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I'm creating a new user with the following details:

useradd -d /var/www/html/testuser.com -G users testuser

I proceed by creating a new password for the user and attempt to login via SSH, I land on /var/www/html/testuser.com but I can still go back in the directories. I want to restrict user permissions so that they can only manage the content inside the testuser.com and sibblings (so they can do all normal operations), I do not want the user to be able to navigate back in the directories and effectively have root access.

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We need to define more carefully what you want to do -- this user does not have "root(-user) access", forex, they won't be able to write files in /etc; and you don't want to deny them access to /bin or /usr/bin, because they won't have any commands to run. Maybe you're looking for chroot? –  Ulrich Schwarz Jun 13 at 21:26
    
I guess! I want them to be able to create/remove directories, upload files via SFTP... it's basically a domain folder and they should be able to manage the files as they want, I'm not really interested in allowing users to run any otehr management commands –  Jorg Ancrath Jun 13 at 21:30
    
Maybe setfacl on the user account? –  Ramesh Jun 13 at 22:15

3 Answers 3

Have a look in man 5 sshd_config at the option ChrootDirectory.

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Users don't “effectively have root access” just because they can browse other directories. All users with shell access can browse the software installation — this isn't confidential information after all, since it can be downloaded from any number of sites. If there are directories that you don't want to expose to all shell users, given them appropriately restrictive permissions.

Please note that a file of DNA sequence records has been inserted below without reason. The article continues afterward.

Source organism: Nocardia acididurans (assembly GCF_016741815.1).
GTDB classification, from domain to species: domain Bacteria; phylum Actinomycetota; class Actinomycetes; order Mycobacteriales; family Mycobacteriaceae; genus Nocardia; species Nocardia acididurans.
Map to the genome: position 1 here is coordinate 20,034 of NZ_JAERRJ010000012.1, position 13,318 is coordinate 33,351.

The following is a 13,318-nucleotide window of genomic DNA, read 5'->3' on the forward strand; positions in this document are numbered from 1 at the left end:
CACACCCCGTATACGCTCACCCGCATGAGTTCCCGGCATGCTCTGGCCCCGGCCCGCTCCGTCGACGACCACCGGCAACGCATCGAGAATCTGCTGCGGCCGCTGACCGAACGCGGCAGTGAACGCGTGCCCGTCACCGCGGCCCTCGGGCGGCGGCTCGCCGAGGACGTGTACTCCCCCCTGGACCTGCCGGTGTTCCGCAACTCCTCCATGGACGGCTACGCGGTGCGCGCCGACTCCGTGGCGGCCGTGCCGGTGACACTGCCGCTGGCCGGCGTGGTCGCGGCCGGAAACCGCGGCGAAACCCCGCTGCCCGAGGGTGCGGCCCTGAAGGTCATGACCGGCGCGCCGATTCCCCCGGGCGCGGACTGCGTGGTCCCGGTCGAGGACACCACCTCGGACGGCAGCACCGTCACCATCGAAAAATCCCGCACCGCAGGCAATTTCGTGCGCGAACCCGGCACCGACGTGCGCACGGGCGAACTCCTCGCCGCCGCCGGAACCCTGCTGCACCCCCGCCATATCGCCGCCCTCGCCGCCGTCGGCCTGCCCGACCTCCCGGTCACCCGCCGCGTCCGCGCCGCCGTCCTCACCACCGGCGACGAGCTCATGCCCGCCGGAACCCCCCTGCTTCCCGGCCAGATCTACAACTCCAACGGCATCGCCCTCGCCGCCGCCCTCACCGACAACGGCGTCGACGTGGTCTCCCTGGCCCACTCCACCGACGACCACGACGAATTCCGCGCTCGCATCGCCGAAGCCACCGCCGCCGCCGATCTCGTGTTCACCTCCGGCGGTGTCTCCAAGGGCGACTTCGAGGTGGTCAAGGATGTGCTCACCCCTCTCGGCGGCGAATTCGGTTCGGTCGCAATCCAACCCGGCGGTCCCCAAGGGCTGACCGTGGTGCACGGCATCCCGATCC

If you want to have a second layer of safety, you can make the accounts more restricted. If you only want to allow these users to browse, upload and download files under /var/www/html/testuser.com, then don't give them a shell account, give them a restricted account that can only use SFTP. You can specify options for a specific account in sshd_config with a Match block. (Put this at the end of the file, since the Match directive extends to the next Match directive or to the end of the file.)

Match User testuser
    Force-command internal-sftp
    ChrootDirectory /var/www/html/testuser.com

If you want to allow the users to use a few more commands such as scp and rsync, but not general shell access, use rssh or scponly as the shell on their account, and install and configure rssh or scponly to specify which commands you want to allow (see Do you need a shell for SCP?).

If you want to give a shell account that only allows running a few whitelisted programs, make their shell a restricted shell. Note that these users will be able to access files outside their home directory, based on file permissions.

If you want to give full shell access, but make everything other than home directories invisible, then you need to create some form of jail. The weakest form of jail is a chroot jail, which restricts the user to a branch of the directory tree. Restricting a user to a chroot is as easy of specifying ChrootDirectory in sshd_config; however, since the user cannot exit the jail, the directory must contain all the programs that the user will use and their data. You can use bind mounts to make some directories (e.g. /usr) visible inside the jail.

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You can change the permissions of /var/www/html so that only root can view/modify the files/folders.

Like:

chown root:root  /var/www/html
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